They are fortunate here on North Uist that as yet, there have been no confirmed cases of Covid-19. Due to the limitations of NHS facilities (including no Intensive Care Unit) and a relatively high proportion of residents here who are vulnerable to Covid-19, very sadly they feel they can only plan to not be in a position to welcome guests this summer.
There are additional complications surrounding the capacity of small and vital services, such as shops, that are already struggling with resident capacity whilst operating under the new guidelines for social distancing.
This of course comes with real challenges for the business that they are still trying to work through.
“We are focussing on using our time as best we can. Angus is working on mending and replacing sections of the deer fencing and in-between website improvements and planning for next year I’m focussing on our veg garden to stay and eat well during these strange times”.
Hopefully things will look more settled soon and we can start planning ahead with confidence.
“We’ve had such kind and supportive emails from our guests that we have sadly had to cancel and refund. I think welcoming our first guests when it’s safe to open again will be as exciting as welcoming our very first guests when we opened in 2018, only this time we won’t have only just finished the build and fit out just moments before they arrive!”.
Kathryn and Angus were born and raised on the islands and have a genuine passion for the truly stunning local area, amazing variety of wildlife and wealth of outdoor activities. Kathryn spent as much of her childhood as she could hanging out with her native Highland ponies, playing with the sheepdog and chasing hens on the family ran croft, a type of smallholding unique to Scotland.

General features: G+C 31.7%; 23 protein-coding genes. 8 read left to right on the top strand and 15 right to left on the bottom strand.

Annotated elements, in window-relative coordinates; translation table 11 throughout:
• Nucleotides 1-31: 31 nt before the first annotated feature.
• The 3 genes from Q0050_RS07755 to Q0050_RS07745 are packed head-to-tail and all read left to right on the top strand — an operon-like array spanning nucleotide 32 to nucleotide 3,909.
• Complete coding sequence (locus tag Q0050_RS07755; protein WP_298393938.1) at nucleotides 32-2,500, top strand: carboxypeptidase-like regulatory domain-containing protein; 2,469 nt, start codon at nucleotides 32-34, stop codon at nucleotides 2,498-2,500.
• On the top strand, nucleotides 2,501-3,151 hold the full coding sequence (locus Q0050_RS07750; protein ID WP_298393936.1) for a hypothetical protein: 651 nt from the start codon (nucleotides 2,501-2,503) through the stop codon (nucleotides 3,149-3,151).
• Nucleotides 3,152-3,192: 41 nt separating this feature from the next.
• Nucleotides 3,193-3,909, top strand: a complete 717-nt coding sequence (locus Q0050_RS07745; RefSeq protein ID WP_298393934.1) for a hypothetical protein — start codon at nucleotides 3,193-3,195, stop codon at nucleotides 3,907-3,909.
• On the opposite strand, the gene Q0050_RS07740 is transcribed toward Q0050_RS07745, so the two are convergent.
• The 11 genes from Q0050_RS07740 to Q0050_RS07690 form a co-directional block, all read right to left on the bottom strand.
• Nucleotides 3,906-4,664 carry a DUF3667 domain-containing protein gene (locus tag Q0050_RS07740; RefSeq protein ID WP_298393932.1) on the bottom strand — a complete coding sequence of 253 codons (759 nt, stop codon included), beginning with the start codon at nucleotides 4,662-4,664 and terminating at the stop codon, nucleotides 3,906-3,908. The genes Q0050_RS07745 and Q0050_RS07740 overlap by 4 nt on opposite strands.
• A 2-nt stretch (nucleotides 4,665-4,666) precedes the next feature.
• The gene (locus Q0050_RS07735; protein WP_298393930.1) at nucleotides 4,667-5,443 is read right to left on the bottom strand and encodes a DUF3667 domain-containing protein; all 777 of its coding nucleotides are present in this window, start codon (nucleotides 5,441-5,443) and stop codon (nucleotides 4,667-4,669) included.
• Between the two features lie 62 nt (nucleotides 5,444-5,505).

Angus grew up addicted to the water and pioneered some of the best surf spots around the islands at a time when very few locals surfed or visitors knew to come all the way to the Outer Hebrides. North Uist is rich in Gaelic language, music and culture. Gaelic is Angus's first language and you are very likely to hear the language being spoken in the local area.
Kathryn and Angus set about looking at a sustainable way of life within the forest. Recognising how special North Uist is and the rich offering for travellers looking to escape, get back to nature and enjoy the wilderness, Uist Forest Retreat was created to offer the highest standard of accommodation in an exceptional location that comes complete with forest and sea views.
'Angus and I are blessed to call this our home. We both share a desire to eat local and Uist has some of the best fresh produce from either the croft, the wilderness, the ocean or even accessible from the shore. Cockles can be found when the tide goes out and are delicious eaten in the traditional way when fried up in garlic and oatmeal!'
'When I’m walking along and a pair of white-tailed eagle circle over my head or an otter tucks in to his catch on the shore, I’m reminded of how fortunate I am to be here. We want to share the best the area has to offer with people who want to explore and appreciate the spectacular wildlife and environment here, all our guests say how they wished they had planned to stay for longer!'
Kathryn & Angus